Everything is a good title for something. - A sign above the door reads “Meals and memories made here.” I can vouch for this. The food was delicious but I’m having all these detailed glimpses into my...
Sunday, February 25, 2007
Return to Tuckahoe
I have not been shot at trail running at Tuckahoe State Park. I have, however, had to cut a route short to avoid been driven by scent hounds. And being shot at wouldn't necessarily dissuade me from going back--Tuckahoe is the promise land for trail running on Maryland's Eastern Shore. It's a rolling network of singletrack, horse trails, creek crossings, and as many hills as you will find in the land of flat farm and forest acreage.
Yesterday (2/24), Mike Keene and I made our first return there since running the Holiday Lake 50K++. We carved out a 10-mile route that included the Tuckahoe Valley Trail, Creekside Cliff, and Pee Wees Trail, with a minimal road stretch to get back to the lake and the truck. It was roughly 30 degrees, with winds from 10-20 mph, giving us a functional temperature of 20 degrees. We left Easton at 6:00am, and took in the bulk of the sunrise on the trail. No wildlife encounters--though I have come across everything from fox, deer, a startled and disgruntled raccoon, and one morning, what had to be the fastest land turkey on Delmarva.
Our return to the trails also represented a first for me: hauling a digital camera along for the run to get some pictures. This was all-in-all a successful endeavor, though new batteries will be on the pre-run checklist next time.
Tuckahoe has been our main training grounds for Holiday Lake and will be as well for the JFK 50-miler in November. It is also, simply put, the best place to run on the Eastern Shore (I am willing to modify that statement if someone can point me to somewhere comparable). I first discovered the park about 14 years ago as a mountain biking destination, then forgot about it until a couple years ago when the trail running hobo jumped the thru-train to the soul. Since then, I have mapped out routes from 4 to 20 miles, either solo, or dragging dog, friend, or family out there whenever possible.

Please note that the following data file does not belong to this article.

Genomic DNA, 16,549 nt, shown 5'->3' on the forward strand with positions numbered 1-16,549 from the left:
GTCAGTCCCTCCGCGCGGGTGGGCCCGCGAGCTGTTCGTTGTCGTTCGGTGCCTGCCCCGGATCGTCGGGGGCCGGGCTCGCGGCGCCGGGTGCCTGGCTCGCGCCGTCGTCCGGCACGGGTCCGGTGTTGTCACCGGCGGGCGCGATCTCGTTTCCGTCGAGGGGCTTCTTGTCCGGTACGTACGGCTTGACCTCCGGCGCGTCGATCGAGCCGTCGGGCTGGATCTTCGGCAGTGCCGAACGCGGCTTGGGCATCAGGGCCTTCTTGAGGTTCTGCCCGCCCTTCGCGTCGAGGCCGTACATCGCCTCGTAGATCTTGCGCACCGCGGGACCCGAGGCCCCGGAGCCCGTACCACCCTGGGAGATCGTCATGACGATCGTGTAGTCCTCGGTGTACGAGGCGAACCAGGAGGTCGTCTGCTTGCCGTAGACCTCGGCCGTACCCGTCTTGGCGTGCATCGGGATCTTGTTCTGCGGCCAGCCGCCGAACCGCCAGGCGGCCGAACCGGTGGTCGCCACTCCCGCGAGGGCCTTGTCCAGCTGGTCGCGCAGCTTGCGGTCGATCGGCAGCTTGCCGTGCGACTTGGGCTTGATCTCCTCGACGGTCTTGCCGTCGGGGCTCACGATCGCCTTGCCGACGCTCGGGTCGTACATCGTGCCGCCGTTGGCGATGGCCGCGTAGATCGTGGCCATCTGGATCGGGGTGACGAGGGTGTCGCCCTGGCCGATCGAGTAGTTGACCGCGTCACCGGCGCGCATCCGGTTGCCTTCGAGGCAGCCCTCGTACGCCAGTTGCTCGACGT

If you are inspired to take a trip out there, I recommend parking by the lake, and building your route off the 4.5-mile (from point-to-point) Tuckahoe Valley Trail, which connects to most all the other trails. Creekside Cliff (1.25 miles), Little Florida (1.75 miles), and Pee Wees Trail (1.6 miles) are all exceptional. Adkins Arboretum is located next to the park, and some of the Tuckahoe Valley Trail has shared stretches with the Arboretum.
Tuckahoe is a managed hunting area, which seems an interesting concept for a system of trails widely used by horse riders, mountain bikers, dog walkers, and runners, but checking hunting seasons for the Shore makes it fairly easy to avoid noisy, heart-racing run-ins. And if you are just jones-ing, and willing to take your chances with hunter run-ins (as I have done) the cautionary bright-colored apparel (neon orange preferred) can serve as your yellow brick road.